2020 Defender

gimebakmybulits

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Dec 11, 2013
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Pasadena
That Tesla pickup is like a Series truck in that it just looks so fascinating it piques one's curiosity to drive it. In these times of crossover clone wars, being unique sells.
I agree, I think the only downside would be the $40k selling price. If they actually sold them at that price everyone and their dog would own one...goodbye uniqueness.
 

kennith

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Apr 22, 2004
10,687
131
North Carolina
$40,000 is much lower than I'd expect, but this is probably primarily a second or third car; or a mid-life crisis cure. It has to be at least somewhat reasonable.

It's crazy enough that it's unlikely to be super popular, and it's still an electric vehicle; so it's already on the lower-volume side of things.

Add to that the fact that most purchases are likely to be higher up on the option list, and it might not suddenly be seen everywhere. That would indeed take some of the fun out of it. The vehicle makes more sense if it's the nuttiest thing in town.

Cheers,

Kennith
 

kennith

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Apr 22, 2004
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North Carolina
We'll see what happens. I'm hopeful.

The Defender looks like a woman's car.
Looks like a damned convenient "all in one" vehicle, to me. It's not as butch, but then again neither is anything else they've ever made.

I just really question that rear door choice. I don't get it, and it seems like a dramatic utility limitation.

Cheers,

Kennith
 

kennith

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Apr 22, 2004
10,687
131
North Carolina
This is the part I just plain don't understand:

57696

What possible purpose can that serve aside from keeping the original style on the exact wrong part of the car?

How damned stiff do they think that body needs to be?

Mind you, they had many years to consider the dimensions of that cargo... Porthole. This was a deliberate, calculated decision.

Cheers,

Kennith
 
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DiscoHasBeen

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Aug 7, 2016
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Indy
I think 40 grand is what manufacturers think is that #. You have to spend that to get a Chevy pickup truck now.
I assume you are talking about a used truck. I mean you can buy a 2020 corvette that can go from 0-60 in 2.8 seconds for less than a loaded Silverado.
 

Blueboy

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Apr 20, 2004
2,163
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Back in the USA; Rockwood, PA
What possible purpose can that serve aside from keeping the original style on the exact wrong part of the car?
This. The original style.

Do think it is great to have on the D1 though. Goes along with the high roof line in the rear and makes loading tall items easy.
 

kennith

Well-known member
Apr 22, 2004
10,687
131
North Carolina
This. The original style.

Do think it is great to have on the D1 though. Goes along with the high roof line in the rear and makes loading tall items easy.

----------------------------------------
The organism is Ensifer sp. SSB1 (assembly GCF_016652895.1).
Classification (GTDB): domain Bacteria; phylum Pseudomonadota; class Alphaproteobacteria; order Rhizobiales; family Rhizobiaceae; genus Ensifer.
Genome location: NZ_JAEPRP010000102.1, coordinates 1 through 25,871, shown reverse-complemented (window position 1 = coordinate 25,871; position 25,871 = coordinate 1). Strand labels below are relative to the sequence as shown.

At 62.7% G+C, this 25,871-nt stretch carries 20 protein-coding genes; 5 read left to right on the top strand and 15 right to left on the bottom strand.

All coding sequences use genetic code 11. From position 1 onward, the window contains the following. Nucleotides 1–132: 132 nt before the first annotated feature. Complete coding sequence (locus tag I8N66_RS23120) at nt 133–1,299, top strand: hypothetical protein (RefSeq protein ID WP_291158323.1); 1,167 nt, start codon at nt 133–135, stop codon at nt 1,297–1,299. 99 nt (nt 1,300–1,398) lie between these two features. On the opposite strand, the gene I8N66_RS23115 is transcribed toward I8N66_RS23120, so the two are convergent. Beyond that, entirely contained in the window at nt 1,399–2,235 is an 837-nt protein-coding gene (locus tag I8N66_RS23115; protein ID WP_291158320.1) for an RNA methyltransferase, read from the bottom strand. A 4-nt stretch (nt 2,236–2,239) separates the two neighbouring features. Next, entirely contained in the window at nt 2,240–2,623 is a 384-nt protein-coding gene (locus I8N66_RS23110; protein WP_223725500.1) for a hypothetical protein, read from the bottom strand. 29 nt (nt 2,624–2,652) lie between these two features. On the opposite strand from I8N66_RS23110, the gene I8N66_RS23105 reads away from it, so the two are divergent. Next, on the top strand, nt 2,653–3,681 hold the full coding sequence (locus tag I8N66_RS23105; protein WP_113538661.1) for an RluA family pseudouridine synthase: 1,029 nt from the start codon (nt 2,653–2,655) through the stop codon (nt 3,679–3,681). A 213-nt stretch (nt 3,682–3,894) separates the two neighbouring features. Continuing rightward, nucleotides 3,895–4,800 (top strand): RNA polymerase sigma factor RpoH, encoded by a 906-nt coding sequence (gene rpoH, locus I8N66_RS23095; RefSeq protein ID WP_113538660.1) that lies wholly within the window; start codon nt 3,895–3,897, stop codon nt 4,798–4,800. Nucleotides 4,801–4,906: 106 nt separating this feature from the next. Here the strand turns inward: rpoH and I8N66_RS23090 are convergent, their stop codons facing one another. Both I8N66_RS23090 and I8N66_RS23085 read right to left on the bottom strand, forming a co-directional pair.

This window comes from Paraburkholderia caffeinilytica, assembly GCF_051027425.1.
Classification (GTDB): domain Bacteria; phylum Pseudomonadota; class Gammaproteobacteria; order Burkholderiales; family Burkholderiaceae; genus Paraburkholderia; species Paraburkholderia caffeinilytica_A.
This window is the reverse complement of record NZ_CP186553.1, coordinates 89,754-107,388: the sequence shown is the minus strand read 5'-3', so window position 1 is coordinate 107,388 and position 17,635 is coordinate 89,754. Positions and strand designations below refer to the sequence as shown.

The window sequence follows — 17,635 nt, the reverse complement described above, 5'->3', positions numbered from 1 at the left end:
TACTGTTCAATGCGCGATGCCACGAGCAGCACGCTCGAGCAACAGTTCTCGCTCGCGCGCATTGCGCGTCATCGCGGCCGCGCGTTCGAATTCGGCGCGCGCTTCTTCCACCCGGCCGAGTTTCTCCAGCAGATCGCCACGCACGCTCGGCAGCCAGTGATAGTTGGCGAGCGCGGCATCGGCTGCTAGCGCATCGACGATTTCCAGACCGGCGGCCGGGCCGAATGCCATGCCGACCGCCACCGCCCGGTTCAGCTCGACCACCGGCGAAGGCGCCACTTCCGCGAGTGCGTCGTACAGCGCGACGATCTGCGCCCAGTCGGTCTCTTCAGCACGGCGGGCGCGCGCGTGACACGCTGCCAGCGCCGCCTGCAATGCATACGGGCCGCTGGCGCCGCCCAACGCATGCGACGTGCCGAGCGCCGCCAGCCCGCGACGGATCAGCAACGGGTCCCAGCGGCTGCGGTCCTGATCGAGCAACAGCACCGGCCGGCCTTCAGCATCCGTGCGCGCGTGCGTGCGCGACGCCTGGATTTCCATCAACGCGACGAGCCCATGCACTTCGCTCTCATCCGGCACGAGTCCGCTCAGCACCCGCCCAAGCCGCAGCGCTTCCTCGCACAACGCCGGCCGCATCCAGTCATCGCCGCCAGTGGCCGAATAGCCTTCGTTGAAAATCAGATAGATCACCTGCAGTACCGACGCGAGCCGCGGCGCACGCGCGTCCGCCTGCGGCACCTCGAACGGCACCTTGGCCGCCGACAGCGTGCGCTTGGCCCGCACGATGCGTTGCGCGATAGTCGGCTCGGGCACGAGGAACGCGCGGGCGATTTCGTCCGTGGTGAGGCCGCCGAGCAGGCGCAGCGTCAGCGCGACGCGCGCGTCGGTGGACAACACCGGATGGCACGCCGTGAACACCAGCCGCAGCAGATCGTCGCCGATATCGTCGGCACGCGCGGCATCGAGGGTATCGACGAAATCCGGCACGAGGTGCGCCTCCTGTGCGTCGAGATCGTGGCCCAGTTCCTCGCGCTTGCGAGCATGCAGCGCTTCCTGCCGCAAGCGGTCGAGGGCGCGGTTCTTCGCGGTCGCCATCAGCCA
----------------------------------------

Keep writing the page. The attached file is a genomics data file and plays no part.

I'm talking about the width, though. It just doesn't make sense. It could be much wider that that.

I don't have a problem with the side opening; though of all the vehicles in their lineup that would be nice with a tailgate, it seems strange they didn't go that direction on the Defender. I'd have been happy with the compromise to have that extra bit of utility. Maybe something folds out, or there will be an option.

It looks like they have room to bolt something in there on that metal piece to which it appears they've attached the seats, or maybe I just missed an option.

Cheers,

Kennith
 

p m

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Apr 19, 2004
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Finally, got to see one in person, at the LA Auto Show.

It is amazing just how little interior space a 110 has. The roof appears to be 4 inches thick, rear pillars - shit, I once thought a D1's rear pillars were thick. It had nothing on new Defender.
Visibility is not bad - but mediocre; okay in front, poor on the sides, and nearly inexistent to the rear.
Front panel is awesome - it is the only part that invoke any Defender parallels, yet it is soft and leather-clad.
Gear shifter... my God, it is just one of these chicken drumsticks on front-wheel-drive voiturettes.

So... it may be the most-capable four-wheel-drive vehicle in the world, but, as John Lee aptly noted, if you took the Land Rover badges off that thing, you may not even know it was one.

Funny that Jeep and Land Rover are in different buildings. Land Rover hasn't even bothered to offer a single down-to-earth vehicle, with steel wheels, mud tires and whatnot. Every single Wrangler version, on the other hand, had 33" mud-terrains. In favor of Jeep, the front radius arms are far longer than those on all previous versions.

Still, Jeep is a strong competitor to Land Rover when it comes to build a large vehicle and make it useless inside. The slanted rear roof cage, clearly catering to bro-dozer crowd with cloth top, takes away at least a third of space from a 4-door wagon.

Then, there were Bollinger SUV and pickup. The only analogy I could think of was electric car built by Clarkson, May, and Hammond in Top Gear.